That Ringing in Your Ears



You know that ringing in your ears that happens after listening to very loud music? Everything sounds like you are under water? You really shouldn’t be listening at such levels…

That ringing in your ears afterward is warning you that you face impending hearing damage if you keep it up. That underwater sound is the result of a temporary (!?!) threshold elevation in your hearing at higher frequencies. Sound exposure is cumulative, so a brief exposure to overly loud sounds won’t be too much to worry about. But don’t persist.

I have measured the half-life of that threshold elevation, and find it to be approximately 20 minutes. So it takes about an hour to restore your hearing to within about 10% of what it normally is.

That is interesting, from a tangential fact, that the EBU mandates that broadcasters measure their average integrated loudness levels each hour, to produce a compliance log. Whether they knew about the half-life or not, they picked a duration that would allow each 1-hour block to be relatively unaffected by preceding blocks of time.

That would also imply that it makes little sense for loudness meters to report over durations much longer than an hour. Nothing that happened more than an hour ago can affect your present hearing by very much.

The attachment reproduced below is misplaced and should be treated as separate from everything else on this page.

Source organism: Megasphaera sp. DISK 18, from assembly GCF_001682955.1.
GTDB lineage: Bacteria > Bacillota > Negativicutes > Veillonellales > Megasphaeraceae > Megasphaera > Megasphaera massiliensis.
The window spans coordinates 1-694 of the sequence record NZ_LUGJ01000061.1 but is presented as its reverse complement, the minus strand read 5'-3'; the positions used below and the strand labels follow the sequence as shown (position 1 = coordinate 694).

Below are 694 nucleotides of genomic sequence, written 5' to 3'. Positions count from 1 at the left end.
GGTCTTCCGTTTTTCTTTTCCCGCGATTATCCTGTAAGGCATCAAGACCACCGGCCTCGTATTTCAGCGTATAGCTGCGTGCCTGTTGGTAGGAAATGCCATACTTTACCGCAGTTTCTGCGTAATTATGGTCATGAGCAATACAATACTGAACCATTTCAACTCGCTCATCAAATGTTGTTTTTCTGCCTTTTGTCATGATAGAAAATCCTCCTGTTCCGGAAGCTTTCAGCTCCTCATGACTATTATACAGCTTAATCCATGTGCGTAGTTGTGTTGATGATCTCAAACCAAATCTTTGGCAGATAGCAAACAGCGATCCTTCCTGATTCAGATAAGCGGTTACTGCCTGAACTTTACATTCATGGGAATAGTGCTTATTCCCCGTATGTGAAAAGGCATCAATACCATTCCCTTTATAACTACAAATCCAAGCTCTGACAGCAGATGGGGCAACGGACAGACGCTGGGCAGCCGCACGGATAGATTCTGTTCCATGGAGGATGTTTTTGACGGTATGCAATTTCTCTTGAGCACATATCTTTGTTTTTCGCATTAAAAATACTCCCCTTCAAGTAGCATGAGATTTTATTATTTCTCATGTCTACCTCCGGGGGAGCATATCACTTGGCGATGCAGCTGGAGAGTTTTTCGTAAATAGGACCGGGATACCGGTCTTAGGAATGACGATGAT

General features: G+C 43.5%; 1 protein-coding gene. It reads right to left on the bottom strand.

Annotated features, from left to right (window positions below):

I have been quite interested to watch most of my clients actually choosing to listen at much lower levels after I have calibrated their audio systems for them at -23 LUFS / 77 dBSPL. I use that calibration reference level in the lab here, but it does seem loud – comfortably loud. I wouldn’t want to listen much louder for any extended period. Most people choose more conservative listening levels for themselves.

As a side note, is there any connection between that ringing sound and tinnitus? Perhaps so, but maybe not.

It seems true that damaged hearing is often accompanied by tinnitus. I have it ringing off the hook. And it can drive some people crazy. But I only notice it if I choose to listen for it. By distracting my hearing with music, I don’t notice it at all during playback.

But I remember as a young 20-something, I could walk into jewelry stores and hear their ultrasound burglar detectors (about 19 kHz), and old TV sets with their 15 kHz flyback transformers would drive me nuts. I don’t think my tinnitus is that high up. In fact I’m sure of it. My tinnitus is down around 6-7 kHz.

So maybe that’s the frequency range where I listened to┬ádamaging levels of sound? I don’t know. I used to ride motorcycles a lot. And that is impulsive noise – very broadband in spectral content. And I listened to a lot of loud rock music too, but that doesn’t especially peak in the 6-7 kHz range. So who knows?

My left ear notch frequency is down around 1.3 kHz. My left ear hyper-recruitment is around 1.8 kHz, just above the notch. But my general decruitment seems to set in over a fuzzy range up around 6 kHz and higher. Perhaps the tinnitus frequency tells us something about where to find decruitment hearing?

  • DM

Author: dbmcclain

Astrophysicist, spook, musician, Lisp aficionado, deaf guy

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